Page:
Loyalty Translates Into Dollars

Longer member relationships improve loan and deposit balances.


Credit unions heavily investing in increasing member loyalty can expect those loyal members to lead to more new members, according to a survey of potential members from the Credit Union National Association. The survey found credit union membership growth benefited from loyalty more than bank customer growth.

Credit unions’ loyalty score, which is based on members answers to questions about their attitude toward their credit union and its services, is 37 percentage points above banks’ loyalty score. However, banks have been closing that gap in the past two years, according to the report.

“The findings in CUNA’s National Member Survey can help credit unions better understand the member trends that will impact the credit union movement in the years to come,” says John Haller, CUNA director of corporate research, in a statement. “Credit unions need to understand their members in order to survive in today’s financial environment.”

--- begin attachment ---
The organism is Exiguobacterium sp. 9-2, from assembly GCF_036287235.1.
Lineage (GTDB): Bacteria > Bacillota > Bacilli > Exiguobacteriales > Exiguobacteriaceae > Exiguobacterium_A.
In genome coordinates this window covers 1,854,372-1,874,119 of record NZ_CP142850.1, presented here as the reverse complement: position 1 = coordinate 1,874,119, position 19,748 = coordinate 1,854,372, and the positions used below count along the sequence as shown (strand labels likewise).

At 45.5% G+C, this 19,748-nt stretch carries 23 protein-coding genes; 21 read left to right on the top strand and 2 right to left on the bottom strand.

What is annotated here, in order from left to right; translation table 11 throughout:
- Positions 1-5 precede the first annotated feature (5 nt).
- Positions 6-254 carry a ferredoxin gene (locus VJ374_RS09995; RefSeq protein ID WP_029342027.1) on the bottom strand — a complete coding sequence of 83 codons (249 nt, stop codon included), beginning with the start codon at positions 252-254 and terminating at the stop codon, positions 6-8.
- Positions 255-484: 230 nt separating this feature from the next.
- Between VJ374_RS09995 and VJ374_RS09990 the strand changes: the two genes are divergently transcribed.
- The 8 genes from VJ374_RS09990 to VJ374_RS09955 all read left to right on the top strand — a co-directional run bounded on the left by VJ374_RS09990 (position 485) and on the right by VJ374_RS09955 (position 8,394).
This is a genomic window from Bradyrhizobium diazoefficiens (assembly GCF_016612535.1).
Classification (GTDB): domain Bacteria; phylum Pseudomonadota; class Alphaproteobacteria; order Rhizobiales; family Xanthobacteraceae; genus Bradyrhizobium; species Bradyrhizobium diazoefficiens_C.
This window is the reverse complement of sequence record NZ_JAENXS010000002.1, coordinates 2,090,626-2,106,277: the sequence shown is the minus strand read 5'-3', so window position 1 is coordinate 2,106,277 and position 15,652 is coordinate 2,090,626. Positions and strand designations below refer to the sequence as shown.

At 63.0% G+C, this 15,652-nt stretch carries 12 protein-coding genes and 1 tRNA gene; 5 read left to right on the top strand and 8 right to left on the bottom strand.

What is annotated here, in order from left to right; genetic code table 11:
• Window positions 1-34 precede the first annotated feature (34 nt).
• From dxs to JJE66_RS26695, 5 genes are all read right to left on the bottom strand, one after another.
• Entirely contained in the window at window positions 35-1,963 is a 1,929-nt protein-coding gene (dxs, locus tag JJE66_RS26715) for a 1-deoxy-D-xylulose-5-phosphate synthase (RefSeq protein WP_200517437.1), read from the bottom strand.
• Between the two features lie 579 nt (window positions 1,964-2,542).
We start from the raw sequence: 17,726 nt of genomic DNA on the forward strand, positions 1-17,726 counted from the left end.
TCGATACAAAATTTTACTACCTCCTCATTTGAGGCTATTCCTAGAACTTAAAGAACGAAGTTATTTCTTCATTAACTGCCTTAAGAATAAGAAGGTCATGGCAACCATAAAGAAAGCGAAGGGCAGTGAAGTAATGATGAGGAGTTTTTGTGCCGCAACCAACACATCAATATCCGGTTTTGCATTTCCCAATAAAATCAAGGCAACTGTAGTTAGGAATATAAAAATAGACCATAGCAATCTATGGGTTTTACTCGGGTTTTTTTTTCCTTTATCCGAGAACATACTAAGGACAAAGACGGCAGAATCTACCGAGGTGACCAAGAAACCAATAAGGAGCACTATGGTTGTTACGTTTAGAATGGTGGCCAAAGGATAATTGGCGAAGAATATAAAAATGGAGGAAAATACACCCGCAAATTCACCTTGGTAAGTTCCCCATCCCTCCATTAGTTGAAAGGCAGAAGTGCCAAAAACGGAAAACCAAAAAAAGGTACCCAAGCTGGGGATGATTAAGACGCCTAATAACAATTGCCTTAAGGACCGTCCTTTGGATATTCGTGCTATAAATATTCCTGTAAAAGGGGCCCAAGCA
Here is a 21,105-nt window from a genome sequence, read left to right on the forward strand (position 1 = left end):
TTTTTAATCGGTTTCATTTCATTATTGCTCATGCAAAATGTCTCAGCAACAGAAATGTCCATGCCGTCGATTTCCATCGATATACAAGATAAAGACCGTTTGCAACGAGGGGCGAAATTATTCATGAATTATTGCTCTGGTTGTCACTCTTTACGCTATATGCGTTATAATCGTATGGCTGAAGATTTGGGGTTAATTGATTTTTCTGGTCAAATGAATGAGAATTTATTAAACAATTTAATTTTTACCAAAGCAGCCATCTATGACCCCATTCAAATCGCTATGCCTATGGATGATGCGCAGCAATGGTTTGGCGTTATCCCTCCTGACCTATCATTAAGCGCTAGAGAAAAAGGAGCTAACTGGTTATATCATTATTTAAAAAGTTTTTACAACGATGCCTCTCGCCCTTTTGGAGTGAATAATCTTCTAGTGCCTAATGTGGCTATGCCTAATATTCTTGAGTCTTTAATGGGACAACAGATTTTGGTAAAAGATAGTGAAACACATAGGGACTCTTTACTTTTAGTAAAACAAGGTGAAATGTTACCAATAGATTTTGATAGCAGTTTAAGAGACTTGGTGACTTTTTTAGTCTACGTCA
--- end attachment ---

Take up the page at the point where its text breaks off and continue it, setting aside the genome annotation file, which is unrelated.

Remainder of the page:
And financial institutions that successfully secure members’ loyalty can also expect to see those satisfied members drive loan and deposit growth, according to the RFG Loyalty Index, measured by Raddon Financial Group in Lombard, IL. Its 2006 survey of 93,000 members from 117 credit unions found a direct positive correlation between member loyalty and financial performance.

“Improving member loyalty takes an understanding of what drives loyalty within a credit union’s unique market and member base,” The Raddon Group reports. “Pricing or breadth of products offered may be the most considerable driver of loyalty for some credit unions. For others, it may be leading-edge electronic delivery channels or offering the most convenient branch locations in the area.”